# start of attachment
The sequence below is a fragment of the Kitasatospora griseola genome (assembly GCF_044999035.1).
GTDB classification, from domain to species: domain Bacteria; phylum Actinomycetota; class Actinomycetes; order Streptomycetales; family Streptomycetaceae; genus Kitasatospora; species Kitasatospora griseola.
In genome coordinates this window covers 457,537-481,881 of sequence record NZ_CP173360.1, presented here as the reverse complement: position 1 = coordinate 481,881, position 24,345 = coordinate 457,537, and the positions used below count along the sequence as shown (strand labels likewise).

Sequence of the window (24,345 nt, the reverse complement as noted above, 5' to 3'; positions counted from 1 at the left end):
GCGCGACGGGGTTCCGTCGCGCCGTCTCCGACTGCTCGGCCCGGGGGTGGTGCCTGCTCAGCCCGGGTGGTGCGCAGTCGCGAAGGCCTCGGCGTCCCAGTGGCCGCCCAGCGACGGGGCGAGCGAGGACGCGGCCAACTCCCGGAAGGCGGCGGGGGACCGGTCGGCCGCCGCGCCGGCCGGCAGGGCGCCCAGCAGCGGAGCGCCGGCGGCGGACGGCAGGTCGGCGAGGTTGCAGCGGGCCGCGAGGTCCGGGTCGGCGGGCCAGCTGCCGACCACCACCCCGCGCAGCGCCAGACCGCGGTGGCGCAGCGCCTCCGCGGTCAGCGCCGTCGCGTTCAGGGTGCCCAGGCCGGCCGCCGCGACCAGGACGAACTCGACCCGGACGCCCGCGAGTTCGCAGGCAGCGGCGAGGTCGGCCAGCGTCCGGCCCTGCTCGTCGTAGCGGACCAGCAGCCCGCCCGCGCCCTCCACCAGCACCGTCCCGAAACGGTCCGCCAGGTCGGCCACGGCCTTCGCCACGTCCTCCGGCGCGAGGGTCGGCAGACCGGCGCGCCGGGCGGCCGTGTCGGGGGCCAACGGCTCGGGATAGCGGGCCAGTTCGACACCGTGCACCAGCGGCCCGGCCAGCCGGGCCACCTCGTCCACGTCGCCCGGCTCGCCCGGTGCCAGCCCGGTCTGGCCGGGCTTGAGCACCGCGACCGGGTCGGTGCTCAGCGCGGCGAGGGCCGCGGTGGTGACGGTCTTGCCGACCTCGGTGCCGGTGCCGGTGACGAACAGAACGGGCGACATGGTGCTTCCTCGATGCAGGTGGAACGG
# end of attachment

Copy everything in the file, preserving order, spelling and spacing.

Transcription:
The sequence below is a fragment of the Kitasatospora griseola genome (assembly GCF_044999035.1).
GTDB classification, from domain to species: domain Bacteria; phylum Actinomycetota; class Actinomycetes; order Streptomycetales; family Streptomycetaceae; genus Kitasatospora; species Kitasatospora griseola.
In genome coordinates this window covers 457,537-481,881 of sequence record NZ_CP173360.1, presented here as the reverse complement: position 1 = coordinate 481,881, position 24,345 = coordinate 457,537, and the positions used below count along the sequence as shown (strand labels likewise).

Sequence of the window (24,345 nt, the reverse complement as noted above, 5' to 3'; positions counted from 1 at the left end):
GCGCGACGGGGTTCCGTCGCGCCGTCTCCGACTGCTCGGCCCGGGGGTGGTGCCTGCTCAGCCCGGGTGGTGCGCAGTCGCGAAGGCCTCGGCGTCCCAGTGGCCGCCCAGCGACGGGGCGAGCGAGGACGCGGCCAACTCCCGGAAGGCGGCGGGGGACCGGTCGGCCGCCGCGCCGGCCGGCAGGGCGCCCAGCAGCGGAGCGCCGGCGGCGGACGGCAGGTCGGCGAGGTTGCAGCGGGCCGCGAGGTCCGGGTCGGCGGGCCAGCTGCCGACCACCACCCCGCGCAGCGCCAGACCGCGGTGGCGCAGCGCCTCCGCGGTCAGCGCCGTCGCGTTCAGGGTGCCCAGGCCGGCCGCCGCGACCAGGACGAACTCGACCCGGACGCCCGCGAGTTCGCAGGCAGCGGCGAGGTCGGCCAGCGTCCGGCCCTGCTCGTCGTAGCGGACCAGCAGCCCGCCCGCGCCCTCCACCAGCACCGTCCCGAAACGGTCCGCCAGGTCGGCCACGGCCTTCGCCACGTCCTCCGGCGCGAGGGTCGGCAGACCGGCGCGCCGGGCGGCCGTGTCGGGGGCCAACGGCTCGGGATAGCGGGCCAGTTCGACACCGTGCACCAGCGGCCCGGCCAGCCGGGCCACCTCGTCCACGTCGCCCGGCTCGCCCGGTGCCAGCCCGGTCTGGCCGGGCTTGAGCACCGCGACCGGGTCGGTGCTCAGCGCGGCGAGGGCCGCGGTGGTGACGGTCTTGCCGACCTCGGTGCCGGTGCCGGTGACGAACAGAACGGGCGACATGGTGCTTCCTCGATGCAGGTGGAACGG